Tuesday, February 01, 2011

A NewsJunkie's Nightmare

by Cody Lyon

Recently, I had what I think was a news-junkie nightmare.

So for atmospheric purposes, take a second, imagine you are watching one of those sixties sitcoms, like Gilligan’s Island, and someone like Gilligan himself, drifts off while lying in his hammock and you the viewer are whisk away by this swirling visual effect accompanied by trippy music that shuttles you over into this other world, the dream scene.

I have no idea what got me to this vivid nighttime experience other than ambien, red wine or maybe to much consumption of the news from Egypt.

What I can tell you is that my head created its own version of the BBC World news channel and I happened to be watching when a new program called Coffee Talk made its debut. Immediately, even as I slept, my stomach fell to its knees as visions of a British and couched version of SNL’s Linda Richmond sipped coffee and loudly exclaimed fear for western travelers escaping Cairo. Worse yet, a chit chat fest like those on morning local news affiliates;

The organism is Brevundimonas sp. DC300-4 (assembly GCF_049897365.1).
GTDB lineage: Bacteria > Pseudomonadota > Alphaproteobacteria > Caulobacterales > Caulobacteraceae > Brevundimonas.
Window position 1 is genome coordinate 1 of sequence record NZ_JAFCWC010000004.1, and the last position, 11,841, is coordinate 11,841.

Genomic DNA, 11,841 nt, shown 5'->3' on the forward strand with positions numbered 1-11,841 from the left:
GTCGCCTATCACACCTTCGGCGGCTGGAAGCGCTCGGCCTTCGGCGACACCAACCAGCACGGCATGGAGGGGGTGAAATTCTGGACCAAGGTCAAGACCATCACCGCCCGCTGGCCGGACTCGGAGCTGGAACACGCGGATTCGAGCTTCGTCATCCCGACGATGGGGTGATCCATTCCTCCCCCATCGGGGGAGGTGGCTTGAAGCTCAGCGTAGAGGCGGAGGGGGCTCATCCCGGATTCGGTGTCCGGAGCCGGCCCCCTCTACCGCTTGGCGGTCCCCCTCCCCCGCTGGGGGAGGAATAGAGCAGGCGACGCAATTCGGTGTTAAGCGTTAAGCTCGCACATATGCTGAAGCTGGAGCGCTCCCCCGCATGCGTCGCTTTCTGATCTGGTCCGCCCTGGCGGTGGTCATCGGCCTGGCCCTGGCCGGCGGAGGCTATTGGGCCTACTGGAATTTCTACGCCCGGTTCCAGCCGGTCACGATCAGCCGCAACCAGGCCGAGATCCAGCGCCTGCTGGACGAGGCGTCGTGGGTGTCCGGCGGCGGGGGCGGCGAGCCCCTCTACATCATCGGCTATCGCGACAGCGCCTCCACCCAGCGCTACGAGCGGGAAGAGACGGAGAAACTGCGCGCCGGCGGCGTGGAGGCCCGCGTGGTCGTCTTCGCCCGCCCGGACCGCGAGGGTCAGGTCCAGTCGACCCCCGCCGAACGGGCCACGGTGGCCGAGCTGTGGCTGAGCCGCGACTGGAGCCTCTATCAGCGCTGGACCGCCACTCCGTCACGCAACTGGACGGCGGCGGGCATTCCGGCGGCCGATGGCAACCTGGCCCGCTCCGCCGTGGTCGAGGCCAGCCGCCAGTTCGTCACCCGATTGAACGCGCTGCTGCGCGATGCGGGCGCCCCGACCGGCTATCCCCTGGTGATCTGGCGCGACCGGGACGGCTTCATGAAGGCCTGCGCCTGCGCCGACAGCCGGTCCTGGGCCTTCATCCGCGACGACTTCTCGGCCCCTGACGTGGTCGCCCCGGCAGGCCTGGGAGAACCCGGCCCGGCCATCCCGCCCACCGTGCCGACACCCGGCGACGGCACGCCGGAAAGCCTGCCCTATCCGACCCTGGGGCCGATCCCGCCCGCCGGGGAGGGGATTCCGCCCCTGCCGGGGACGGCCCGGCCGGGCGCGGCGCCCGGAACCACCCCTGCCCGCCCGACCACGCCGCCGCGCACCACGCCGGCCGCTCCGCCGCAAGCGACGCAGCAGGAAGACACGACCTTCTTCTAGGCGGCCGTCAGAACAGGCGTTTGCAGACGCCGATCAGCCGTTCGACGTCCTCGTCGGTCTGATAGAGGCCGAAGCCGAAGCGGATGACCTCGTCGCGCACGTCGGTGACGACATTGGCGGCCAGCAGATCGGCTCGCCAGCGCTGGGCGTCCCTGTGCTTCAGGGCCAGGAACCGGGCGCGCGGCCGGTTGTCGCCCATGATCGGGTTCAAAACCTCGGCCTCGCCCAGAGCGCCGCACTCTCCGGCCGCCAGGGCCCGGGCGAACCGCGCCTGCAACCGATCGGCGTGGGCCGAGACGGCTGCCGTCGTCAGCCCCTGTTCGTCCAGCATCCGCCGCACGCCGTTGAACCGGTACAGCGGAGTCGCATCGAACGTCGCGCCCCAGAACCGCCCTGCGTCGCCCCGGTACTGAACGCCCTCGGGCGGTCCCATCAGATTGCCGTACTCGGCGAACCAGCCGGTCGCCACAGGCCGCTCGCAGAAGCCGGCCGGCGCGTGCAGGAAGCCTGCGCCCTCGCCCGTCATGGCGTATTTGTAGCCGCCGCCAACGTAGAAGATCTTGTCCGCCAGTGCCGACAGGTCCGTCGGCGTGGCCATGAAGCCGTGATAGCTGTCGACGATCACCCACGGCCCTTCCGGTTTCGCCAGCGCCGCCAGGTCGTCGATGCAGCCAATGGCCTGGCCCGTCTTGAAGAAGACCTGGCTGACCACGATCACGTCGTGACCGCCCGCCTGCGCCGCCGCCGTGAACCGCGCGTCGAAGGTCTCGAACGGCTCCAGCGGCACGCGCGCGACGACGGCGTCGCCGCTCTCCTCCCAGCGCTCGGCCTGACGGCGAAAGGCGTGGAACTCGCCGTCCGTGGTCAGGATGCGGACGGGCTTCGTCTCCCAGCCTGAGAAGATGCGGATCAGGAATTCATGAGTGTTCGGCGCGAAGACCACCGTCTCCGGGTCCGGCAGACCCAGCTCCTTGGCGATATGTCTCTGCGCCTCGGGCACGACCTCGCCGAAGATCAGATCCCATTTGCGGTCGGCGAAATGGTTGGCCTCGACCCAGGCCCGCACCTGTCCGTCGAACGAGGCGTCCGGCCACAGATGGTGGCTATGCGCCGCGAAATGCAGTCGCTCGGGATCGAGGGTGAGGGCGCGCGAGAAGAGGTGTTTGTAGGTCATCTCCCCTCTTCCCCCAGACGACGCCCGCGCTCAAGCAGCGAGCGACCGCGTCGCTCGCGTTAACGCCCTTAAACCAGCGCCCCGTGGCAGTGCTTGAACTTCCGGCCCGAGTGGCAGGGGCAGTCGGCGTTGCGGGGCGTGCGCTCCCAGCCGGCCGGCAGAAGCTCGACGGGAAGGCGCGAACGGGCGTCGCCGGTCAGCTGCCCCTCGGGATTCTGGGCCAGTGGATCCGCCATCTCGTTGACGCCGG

Bill the host: "As gas prices go up, so do tempers across the nation.

Jane the co-host; "We find out why!"

Narrator; "tomorrow morning on Bill and Jane on Living large at 5 a.m. on Channel Five."

But this being BBC, they don’t really raise their voices, and besides that, don’t they like hot tea? Perhaps this program should have been called Tea Talk. But that was irrelevant, truth be told, my brain couldn’t fact check or ponder accuracy at that hour, after all this was, just a dream.

As luck would have it, the instrumental version of John Barry’s “You Only Live Twice” a James Bond film, served as the theme music. In addition to loving news, I happen to be a James Bond junkie too. Composer Barry had died earlier that day, January 31, 2011.